Schatz helps reintroduce legislation to end student loan debt crisis
U.S. Senator Brian Schatz (D-Hawai‘i) and U.S. Representative Mark Pocan (D-Wis.) today reintroduced the Debt-Free College Act, legislation intended to reverse the student debt crisis in the United States.
The bill provides states incentives through matching grants to increase investments in public higher education and provide students with debt-free college.
“Solving the student loan debt crisis means focusing on the full cost of college – that includes books, room and board, and supplies,” said Senator Schatz. “Our bill brings states back to the table and leverages federal dollars to reinvest in public education, and help students and their families cover the real cost of college.”
“The Debt-Free College Act creates a federal-state partnership that would make debt-free college a reality for students within five years,” said Representative Pocan. “Student debt isn’t just tuition—it’s books, housing, supplies and food, and this bill reflects the reality of those costs.”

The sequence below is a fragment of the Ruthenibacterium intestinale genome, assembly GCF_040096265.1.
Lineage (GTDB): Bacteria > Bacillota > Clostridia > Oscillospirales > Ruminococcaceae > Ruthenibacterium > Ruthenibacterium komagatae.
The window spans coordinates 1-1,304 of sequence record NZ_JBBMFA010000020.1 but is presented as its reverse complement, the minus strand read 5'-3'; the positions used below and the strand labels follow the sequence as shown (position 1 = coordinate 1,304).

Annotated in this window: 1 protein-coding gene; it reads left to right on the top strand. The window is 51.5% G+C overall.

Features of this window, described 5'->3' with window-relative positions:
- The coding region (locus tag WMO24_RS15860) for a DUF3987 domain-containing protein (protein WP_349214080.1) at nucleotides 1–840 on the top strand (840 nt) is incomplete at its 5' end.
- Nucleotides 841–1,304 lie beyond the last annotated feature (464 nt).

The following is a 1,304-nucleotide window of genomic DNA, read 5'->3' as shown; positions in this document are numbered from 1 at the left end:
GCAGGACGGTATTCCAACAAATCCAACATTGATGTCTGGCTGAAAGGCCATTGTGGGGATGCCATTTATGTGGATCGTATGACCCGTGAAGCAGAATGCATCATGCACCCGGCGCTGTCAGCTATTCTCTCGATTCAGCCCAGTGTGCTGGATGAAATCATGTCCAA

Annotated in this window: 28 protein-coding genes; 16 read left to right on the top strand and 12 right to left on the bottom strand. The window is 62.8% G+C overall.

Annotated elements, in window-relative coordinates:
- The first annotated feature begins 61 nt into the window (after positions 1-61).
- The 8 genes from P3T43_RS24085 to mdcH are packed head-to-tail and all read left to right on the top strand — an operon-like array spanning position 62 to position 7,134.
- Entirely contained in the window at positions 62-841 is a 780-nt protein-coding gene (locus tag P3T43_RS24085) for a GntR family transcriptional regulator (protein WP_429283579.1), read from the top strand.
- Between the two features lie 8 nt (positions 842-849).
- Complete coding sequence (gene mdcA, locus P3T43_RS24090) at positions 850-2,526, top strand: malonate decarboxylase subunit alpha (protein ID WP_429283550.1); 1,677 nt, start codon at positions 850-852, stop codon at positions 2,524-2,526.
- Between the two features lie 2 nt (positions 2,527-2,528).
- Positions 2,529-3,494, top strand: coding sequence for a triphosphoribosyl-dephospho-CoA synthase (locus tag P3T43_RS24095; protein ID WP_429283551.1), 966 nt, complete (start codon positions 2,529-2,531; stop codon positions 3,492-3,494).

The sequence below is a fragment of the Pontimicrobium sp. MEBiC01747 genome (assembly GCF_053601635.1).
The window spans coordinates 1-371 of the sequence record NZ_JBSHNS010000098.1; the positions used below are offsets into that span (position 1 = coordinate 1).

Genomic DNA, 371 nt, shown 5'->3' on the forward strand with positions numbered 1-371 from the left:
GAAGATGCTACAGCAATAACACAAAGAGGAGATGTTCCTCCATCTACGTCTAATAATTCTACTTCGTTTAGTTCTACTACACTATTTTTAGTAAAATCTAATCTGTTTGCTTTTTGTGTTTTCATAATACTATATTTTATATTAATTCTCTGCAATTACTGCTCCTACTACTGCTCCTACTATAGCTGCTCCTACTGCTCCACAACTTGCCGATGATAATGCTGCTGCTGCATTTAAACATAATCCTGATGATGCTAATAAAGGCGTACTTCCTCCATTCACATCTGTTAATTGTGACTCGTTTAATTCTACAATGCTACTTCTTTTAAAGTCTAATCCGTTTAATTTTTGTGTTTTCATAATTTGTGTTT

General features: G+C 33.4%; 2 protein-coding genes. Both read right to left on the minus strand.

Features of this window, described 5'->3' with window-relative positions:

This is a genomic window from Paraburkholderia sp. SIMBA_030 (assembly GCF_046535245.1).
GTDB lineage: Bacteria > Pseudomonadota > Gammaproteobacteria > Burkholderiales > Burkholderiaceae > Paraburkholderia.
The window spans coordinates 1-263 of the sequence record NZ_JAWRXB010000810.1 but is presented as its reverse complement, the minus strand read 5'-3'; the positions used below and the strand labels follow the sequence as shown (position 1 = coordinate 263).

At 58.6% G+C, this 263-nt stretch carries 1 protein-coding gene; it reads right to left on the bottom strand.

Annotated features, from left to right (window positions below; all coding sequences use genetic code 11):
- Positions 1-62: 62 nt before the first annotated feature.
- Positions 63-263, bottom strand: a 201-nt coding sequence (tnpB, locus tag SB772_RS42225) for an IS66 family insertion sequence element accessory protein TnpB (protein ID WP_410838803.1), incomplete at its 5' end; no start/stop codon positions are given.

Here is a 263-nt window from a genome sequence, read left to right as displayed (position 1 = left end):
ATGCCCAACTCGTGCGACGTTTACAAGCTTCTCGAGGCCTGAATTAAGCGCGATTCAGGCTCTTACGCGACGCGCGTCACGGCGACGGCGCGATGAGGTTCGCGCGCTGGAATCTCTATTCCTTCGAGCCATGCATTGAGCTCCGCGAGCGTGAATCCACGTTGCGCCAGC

The Debt-Free College Act would establish a state-federal partnership that provides a dollar-for-dollar federal match to state higher education appropriations in exchange for a commitment to help students pay for the full cost of attendance without having to take on debt. The bicameral legislation, first introduced in 2018, was the first proposal to go beyond free tuition, and ensure that students leave college without the financial burden of student loan debt.
According to the Education Data Initiative, 72% of student debt holders believe their student loan debt will delay homeownership. A Board of Governors of the Federal Reserve System survey found that almost 50% of student loan borrowers who struggle to repay their loans said that they would miss or make partial student loan payments in an effort to cover a $400 emergency expense, while 13% said they would skip a rent or mortgage payment and 22% said that would skip a utility bill.
The Senate bill is cosponsored by U.S. Senators Dick Durbin (D-Ill.), Jeff Merkley (D-Ore.), Cory Booker (D-N.J.), Tammy Baldwin (D-Wis.), Alex Padilla (D-Calif.), and Peter Welch (D-Vt.)
In the House, the bill is cosponsored by U.S. Representatives Brendan Boyle (D-Penn.), Troy Carter (D-La.), Judy Chu (D-Calif.), Yvette Clarke (D-N.Y.), Eleanor Holmes Norton (D-D.C.), Pramila Jayapal (D-Wash.), Eleanor Holmes Norton (D-D.C.), Ayanna Pressley (D-Mass.), and Nikema Williams (D-Ga.).